Nevada cannabis experts: Public consumption, marketing tweaks needed
Editor's note:This story has been updated from an earlier version to provide clarity around federal laws relative to cannabis businesses and banking institutions.
RENO, Nev. — For Mark Pitchford and Steven Duque, starting up a recreational cannabis business in Nevada — even only months after the drug’s legalization — can be a fairly easy endeavor.
However, while they laud Nevada lawmakers for setting up a fair set of parameters for legalized marijuana sales, Pitchford, CEO of Las Vegas-based KYND Cannabis Company, and Duque, co-owner and vice president of Greenleaf Wellness in Sparks, agree there are still wrinkles the industry needs to iron out.
One chief concern, because recreational cannabis still is illegal under federal law, is that dispensaries are only able to do cash transactions.
Duque said constantly making sure Greenleaf has enough cash on a daily basis is a challenge.
“For me, it’s horrendously difficult just to go down to a bank and purchase change,” Duque said.
KYND Cannabis Company — buoyed by its two Nevada-based cannabis companies, Tahoe-Reno Botanicals and Tahoe-Reno Extractions — partners with several dispensaries in the state (MYNT in downtown Reno, for example, as well as Silver State Relief in Sparks, among others) that offer ATM machines on site.
Still, Pitchford believes that the Nevada Legislature or state financial institutions can come up with a more efficient type of payment solution, though he admits that will take an investment of time and money.
“I think Nevada has the opportunity to approach credit unions and private (companies) and take that next step,” Pitchford said. “We pay these entities, but I can’t have a bank account. The money is transferred from my hands to their hands, but I do think it will change over time.”
Currently, federal marijuana law prohibits banks and credit unions from engaging in monetary transactions.
However, just this week, Forbes reported that a bipartisan group of 10 U.S. senators are pushing for a measure that would prevent federal officials from financial institutions from providing services to a cannabis-related business.
The measure, led by Sens. Jeff Merkley (D-Ore.) and Lisa Murkowski (R-Alaska), would prevent federal officials from punishing a financial service provider “solely because the depository institution provides or has provided financial services to a cannabis-related legitimate business,” according to the Forbes article.
It’s reportedly an amendment to a larger bill being considered on the Senate floor this week that would remove some restrictions that were enacted on financial institutions as part of the 2010 Dodd-Frank Act. The U.S. Senate is tentatively scheduled to vote on the amendment this week.
Maneuvering around the challenge of dealing in the cash-only cannabis business was one of several topics that Pitchford and Duque discussed as part of a panel discussion at a special NCET luncheon on Feb. 28 at Atlantis Casino Resort Spa.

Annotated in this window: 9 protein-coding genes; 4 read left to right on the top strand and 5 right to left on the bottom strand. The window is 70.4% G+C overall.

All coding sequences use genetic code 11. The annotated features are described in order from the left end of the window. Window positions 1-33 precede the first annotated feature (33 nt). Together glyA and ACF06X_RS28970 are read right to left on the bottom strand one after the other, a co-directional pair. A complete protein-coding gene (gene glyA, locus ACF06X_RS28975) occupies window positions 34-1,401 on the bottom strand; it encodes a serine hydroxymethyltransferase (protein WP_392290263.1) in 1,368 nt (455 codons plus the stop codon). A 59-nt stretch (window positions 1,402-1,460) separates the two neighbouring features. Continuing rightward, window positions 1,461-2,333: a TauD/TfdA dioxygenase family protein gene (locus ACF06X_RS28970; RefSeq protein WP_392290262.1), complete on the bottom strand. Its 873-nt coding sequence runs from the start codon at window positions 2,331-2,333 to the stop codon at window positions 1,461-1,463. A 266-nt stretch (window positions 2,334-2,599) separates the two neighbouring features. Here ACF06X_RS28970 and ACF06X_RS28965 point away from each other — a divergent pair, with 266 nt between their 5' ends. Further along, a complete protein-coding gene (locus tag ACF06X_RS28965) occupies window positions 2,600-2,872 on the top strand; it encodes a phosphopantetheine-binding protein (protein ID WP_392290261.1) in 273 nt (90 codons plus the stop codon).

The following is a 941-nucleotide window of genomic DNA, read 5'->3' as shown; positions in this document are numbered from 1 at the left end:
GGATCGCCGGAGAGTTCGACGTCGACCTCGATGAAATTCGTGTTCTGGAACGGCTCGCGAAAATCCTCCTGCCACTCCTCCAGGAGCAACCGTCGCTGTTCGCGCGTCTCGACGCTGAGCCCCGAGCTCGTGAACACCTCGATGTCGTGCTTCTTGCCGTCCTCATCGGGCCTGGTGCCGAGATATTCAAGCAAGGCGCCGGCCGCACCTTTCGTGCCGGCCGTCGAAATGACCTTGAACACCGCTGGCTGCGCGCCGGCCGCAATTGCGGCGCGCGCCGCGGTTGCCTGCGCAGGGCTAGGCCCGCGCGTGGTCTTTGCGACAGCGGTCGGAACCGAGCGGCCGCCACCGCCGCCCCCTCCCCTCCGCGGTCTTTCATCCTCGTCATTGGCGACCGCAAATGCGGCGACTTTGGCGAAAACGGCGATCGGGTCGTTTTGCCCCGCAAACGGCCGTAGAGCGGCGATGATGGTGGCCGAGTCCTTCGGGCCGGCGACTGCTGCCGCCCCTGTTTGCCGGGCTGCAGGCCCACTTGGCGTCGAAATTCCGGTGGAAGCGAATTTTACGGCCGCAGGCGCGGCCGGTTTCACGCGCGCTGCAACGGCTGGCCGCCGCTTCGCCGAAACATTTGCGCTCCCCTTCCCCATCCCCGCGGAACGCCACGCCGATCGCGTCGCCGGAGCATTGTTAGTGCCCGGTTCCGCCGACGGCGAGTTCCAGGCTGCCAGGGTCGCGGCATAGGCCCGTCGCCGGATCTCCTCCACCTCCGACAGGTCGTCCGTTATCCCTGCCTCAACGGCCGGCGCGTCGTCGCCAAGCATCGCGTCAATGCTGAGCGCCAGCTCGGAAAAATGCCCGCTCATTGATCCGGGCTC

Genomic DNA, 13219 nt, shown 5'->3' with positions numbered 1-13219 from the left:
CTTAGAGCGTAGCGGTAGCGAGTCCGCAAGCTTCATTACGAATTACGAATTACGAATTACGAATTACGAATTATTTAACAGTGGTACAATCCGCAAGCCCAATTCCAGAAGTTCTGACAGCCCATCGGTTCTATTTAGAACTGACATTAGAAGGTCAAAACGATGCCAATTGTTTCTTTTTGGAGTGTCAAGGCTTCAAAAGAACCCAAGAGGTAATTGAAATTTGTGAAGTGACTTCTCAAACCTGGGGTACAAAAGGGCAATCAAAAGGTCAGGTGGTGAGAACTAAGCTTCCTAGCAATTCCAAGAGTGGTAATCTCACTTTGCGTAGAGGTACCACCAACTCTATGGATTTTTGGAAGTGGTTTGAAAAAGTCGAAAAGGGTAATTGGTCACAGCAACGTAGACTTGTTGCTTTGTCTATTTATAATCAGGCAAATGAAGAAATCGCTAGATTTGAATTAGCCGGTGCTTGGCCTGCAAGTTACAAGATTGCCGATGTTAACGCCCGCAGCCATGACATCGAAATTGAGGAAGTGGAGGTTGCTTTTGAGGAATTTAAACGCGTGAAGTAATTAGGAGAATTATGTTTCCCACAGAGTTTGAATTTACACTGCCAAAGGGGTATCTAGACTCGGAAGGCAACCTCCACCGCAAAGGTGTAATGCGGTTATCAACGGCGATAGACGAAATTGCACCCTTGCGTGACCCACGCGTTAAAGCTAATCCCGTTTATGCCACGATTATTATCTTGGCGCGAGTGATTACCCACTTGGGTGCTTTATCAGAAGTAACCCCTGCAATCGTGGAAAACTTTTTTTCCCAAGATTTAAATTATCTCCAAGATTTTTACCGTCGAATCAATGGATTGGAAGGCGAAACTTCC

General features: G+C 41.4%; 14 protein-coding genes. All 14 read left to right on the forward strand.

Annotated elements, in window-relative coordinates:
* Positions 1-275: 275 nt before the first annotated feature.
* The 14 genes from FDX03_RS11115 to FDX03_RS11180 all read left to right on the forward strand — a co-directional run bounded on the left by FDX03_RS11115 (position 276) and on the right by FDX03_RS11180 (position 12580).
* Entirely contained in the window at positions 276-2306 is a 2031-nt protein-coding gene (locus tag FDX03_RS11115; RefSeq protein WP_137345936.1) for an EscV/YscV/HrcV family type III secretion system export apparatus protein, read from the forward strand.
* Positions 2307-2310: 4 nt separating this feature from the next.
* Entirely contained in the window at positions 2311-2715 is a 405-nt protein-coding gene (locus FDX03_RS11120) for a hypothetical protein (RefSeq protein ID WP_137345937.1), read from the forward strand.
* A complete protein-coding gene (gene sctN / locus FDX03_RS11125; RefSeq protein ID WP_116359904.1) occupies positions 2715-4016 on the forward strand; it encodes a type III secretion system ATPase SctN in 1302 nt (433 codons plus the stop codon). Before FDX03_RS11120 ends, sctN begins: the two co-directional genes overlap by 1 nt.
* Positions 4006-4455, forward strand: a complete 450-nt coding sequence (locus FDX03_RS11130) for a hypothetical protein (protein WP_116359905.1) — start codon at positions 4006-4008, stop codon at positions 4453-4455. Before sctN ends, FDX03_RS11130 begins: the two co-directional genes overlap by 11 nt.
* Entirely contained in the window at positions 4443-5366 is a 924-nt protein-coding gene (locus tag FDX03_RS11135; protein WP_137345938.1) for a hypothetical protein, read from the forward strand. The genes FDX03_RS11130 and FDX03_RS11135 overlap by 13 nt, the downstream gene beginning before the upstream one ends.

Aside from addressing the money management aspect of the industry, panelists said they want legislators to address options for public consumption in public places. Currently, it is illegal to consume marijuana or cannabis publicly, on federal land or inside vehicles.
Laws against public consumption hurt the business, panelists said, because tourists who come to Nevada for the experience of smoking (or otherwise consuming) marijuana may be afraid to do so.
“We need to change the laws where cannabis can be consumed (to include) a portion of a public facility like this (the Atlantis, as an example), to increase sales,” Dunn said, adding the first step is the county level. “Everyone is afraid to use it, so we want to legalize in it various areas in the cities.”
Another area the panel discussed as difficult is in marketing marijuana. State law restricts what kind of imagery those in the cannabis industry can use on billboard or print ads. For instance, no children or animals can be depicted in any advertising campaign.
Strand’s Blackbird Logistics, a statewide distributor of cannabis to homes and dispensaries, said cannabis marketing restrictions make things difficult.
“We had a marketing team at a dispensary partner in Vegas threw their hands in the air and say ‘we quit,’ and our social media gets shut down every other month,” Strand said. “It’s extremely challenging, but in navigating it, you have to be very creative.”
Those who operate cannabis dispensaries in Nevada are also monitoring other issues, such as the legalization of recreational marijuana in California and how it might impact the industry across the state line.
But there’s a sense that California’s laws will be much more complicated, panelists said, and the infrastructure will be tougher to implement.
Plus, competition from another state can keep prices on products down for the consumer, Pitchford said.
“That’s what I see, and it will create more competition between Nevada and California dispensaries,” he said.
“The thing that I like most about entrepreneurship is I can work toward something that I’m passionate about and be at the forefront of the change that I want to see happen,” said Priyanka Senthil, a senior at Davidson Academy in Reno and co-founder of startup company AUesome.